David Vorick is the CEO and co-founder of SIA, a blockchain technology that is attempting to reinvent cloud storage. About 18 months ago he, along with other members of his team, decided to launch Obelisk, a manufacturing company created to produce ASIC mining computers.
His journey in developing an ASIC hardware manufacturing company was one very impressive learning curve, and the story he shares about those many lessons learned along the way is simply fascinating. If you’ve got *any* interest whatsoever in cryptocurrency mining, we consider David’s article a must-read:
The State of Cryptocurrency Mining
For those new to the blog, I am the lead developer of Sia, a blockchain based cloud storage platform. About a year ago, myself and some members of the Sia team started Obelisk, a cryptocurrency ASIC manufacturing company. Our first ASICs are going to ship in about 8 weeks, and our journey with Obelisk has given us a lot of insight into the world of cryptocurrency mining.
One of the reasons we started Obelisk was because we felt that coin devs in general had a very poor view into the mining world, and that the best way to understand it would be to get our hands dirty and bring a miner to market.
Since starting Obelisk, we’ve learned a lot about the mining space, as relevant to GPUs, to ASICs, to FPGAs, to ASIC resistance, mining farms, electricity, and to a whole host of other subjects that coin developers should be more aware of. We aren’t able to share everything that we know, but we’ve pulled together information on a set of key topics that I think will be helpful to cryptocurrency designers and other members of the cryptocurrency community.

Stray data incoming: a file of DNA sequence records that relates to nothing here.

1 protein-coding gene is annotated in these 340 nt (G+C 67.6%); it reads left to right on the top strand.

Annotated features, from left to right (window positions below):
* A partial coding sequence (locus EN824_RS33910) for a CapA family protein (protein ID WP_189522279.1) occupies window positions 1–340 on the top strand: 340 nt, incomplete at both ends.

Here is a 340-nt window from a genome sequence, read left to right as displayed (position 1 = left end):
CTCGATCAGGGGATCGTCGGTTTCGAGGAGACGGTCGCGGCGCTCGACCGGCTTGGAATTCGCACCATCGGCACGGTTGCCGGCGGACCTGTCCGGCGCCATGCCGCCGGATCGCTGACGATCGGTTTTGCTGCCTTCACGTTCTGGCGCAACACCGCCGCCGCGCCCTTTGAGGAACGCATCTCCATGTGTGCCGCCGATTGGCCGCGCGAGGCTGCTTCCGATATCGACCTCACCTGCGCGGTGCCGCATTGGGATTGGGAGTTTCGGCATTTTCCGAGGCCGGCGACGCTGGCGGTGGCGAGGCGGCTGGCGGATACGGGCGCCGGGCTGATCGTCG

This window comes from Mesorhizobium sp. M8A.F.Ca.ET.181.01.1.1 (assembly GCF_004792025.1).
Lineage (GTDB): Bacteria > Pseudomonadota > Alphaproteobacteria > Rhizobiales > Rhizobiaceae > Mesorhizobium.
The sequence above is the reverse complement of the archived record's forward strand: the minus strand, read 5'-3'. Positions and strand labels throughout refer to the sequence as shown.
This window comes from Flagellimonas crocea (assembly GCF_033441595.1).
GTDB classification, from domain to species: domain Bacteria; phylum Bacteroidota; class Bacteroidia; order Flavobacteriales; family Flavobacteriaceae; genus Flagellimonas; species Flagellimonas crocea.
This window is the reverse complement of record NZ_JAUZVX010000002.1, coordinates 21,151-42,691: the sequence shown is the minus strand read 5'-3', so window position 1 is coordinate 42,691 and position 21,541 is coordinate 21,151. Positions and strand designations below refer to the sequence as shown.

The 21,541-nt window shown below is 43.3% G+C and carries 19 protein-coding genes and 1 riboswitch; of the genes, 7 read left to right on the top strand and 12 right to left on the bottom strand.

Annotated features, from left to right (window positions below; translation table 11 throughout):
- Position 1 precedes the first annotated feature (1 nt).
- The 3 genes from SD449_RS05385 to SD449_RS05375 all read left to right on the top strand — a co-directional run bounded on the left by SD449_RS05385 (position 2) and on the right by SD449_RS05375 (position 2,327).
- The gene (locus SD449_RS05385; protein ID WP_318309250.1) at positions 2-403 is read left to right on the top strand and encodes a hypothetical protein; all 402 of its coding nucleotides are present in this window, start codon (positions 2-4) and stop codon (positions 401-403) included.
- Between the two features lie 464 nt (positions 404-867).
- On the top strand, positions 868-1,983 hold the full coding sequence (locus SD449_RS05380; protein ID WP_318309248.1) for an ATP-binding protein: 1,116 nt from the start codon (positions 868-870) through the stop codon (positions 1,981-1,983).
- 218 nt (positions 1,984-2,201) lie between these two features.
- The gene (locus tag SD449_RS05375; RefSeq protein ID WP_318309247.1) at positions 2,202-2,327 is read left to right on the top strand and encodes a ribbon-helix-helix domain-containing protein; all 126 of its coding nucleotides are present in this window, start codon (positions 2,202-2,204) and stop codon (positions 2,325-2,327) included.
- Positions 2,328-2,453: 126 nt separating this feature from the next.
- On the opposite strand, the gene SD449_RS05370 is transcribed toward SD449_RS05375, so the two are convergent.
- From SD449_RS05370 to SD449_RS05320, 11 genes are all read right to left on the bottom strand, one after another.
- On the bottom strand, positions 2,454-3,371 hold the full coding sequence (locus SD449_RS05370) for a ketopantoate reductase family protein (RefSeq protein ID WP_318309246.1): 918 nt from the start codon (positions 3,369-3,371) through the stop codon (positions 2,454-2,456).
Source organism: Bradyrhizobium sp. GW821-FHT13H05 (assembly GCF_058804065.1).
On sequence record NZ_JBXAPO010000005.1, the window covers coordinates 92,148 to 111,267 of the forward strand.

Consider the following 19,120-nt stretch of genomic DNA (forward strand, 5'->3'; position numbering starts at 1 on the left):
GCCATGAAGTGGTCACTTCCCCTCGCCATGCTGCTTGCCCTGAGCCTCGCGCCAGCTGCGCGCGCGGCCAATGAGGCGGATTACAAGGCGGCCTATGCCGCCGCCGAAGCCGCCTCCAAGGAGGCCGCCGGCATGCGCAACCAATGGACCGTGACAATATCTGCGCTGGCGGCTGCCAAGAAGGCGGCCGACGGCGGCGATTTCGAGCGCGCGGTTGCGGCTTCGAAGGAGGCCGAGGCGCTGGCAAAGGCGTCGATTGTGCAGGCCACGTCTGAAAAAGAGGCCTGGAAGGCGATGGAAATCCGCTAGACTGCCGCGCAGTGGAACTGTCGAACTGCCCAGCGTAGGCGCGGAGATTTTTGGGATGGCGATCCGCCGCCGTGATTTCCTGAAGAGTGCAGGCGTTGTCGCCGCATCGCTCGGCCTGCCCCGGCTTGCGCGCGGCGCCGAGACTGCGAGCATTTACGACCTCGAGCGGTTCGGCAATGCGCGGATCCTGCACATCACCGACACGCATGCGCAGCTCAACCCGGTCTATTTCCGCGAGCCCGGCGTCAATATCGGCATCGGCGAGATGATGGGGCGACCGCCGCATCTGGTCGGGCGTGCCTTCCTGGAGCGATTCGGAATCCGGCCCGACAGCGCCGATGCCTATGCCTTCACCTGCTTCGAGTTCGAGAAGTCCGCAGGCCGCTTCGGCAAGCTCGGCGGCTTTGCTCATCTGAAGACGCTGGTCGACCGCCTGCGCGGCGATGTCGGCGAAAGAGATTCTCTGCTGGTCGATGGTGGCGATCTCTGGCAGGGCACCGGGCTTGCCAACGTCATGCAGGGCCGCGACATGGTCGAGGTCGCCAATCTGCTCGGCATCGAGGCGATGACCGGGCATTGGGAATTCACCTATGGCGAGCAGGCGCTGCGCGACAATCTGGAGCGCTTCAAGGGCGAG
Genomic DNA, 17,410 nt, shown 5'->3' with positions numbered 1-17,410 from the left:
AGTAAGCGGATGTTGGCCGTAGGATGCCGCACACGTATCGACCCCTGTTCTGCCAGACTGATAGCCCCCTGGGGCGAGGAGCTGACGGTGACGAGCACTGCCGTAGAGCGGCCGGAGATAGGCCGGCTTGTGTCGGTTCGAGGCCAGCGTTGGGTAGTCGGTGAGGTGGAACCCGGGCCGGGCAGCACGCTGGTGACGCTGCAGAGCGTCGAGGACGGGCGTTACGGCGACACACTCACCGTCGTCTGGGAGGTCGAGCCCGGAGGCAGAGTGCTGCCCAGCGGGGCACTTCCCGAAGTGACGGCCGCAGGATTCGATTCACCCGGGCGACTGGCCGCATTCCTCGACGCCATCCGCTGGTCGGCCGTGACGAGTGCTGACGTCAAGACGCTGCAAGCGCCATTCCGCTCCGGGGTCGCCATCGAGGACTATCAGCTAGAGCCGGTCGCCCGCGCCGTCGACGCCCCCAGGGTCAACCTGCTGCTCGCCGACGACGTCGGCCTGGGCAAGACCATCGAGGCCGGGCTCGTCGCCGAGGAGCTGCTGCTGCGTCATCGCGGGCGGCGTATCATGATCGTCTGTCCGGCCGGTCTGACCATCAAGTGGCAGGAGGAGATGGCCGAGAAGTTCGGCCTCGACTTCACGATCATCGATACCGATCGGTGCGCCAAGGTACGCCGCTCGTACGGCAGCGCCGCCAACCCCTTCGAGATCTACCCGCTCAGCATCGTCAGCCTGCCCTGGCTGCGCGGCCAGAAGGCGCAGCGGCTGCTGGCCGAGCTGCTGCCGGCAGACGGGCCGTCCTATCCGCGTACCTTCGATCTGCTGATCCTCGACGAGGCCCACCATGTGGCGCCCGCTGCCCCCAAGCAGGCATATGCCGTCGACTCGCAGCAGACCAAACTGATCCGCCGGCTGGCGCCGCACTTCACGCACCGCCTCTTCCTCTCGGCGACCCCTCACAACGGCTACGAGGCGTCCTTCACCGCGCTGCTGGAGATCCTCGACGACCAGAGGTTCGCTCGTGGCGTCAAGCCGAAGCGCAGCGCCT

We’ve been pessimistic on ASIC resistance for a long time, and our journey into the hardware world solidly confirmed our position. Hardware is extremely flexible. General purpose computational devices like CPUs, GPUs, and even DRAM all make substantial compromises to their true potential in order to be useful for general computation. For basic hardware development, most algorithms can see substantial optimization just by taking away all of that generality and focusing on one specific thing.
The vast majority of ASIC-resistant algorithms were designed by software engineers making assumptions about the limitations of custom hardware. These assumptions tend to be incorrect.
Equihash is perhaps the easiest target, as a lot of people were quite confident in the equihash algorithm, and we’ve been saying for close to a year that we know how to make very effective equihash ASICs.
The key is to make sorting memory. A lot of algorithm designers don’t seem to realize that in an ASIC, you can merge the computational and storage pieces of a chip. When a GPU does equihash computations, it has to go all the way out to off-chip memory, bring data to the computational cores, manipulate the data, and then send the altered data all the way back out to the off-chip memory.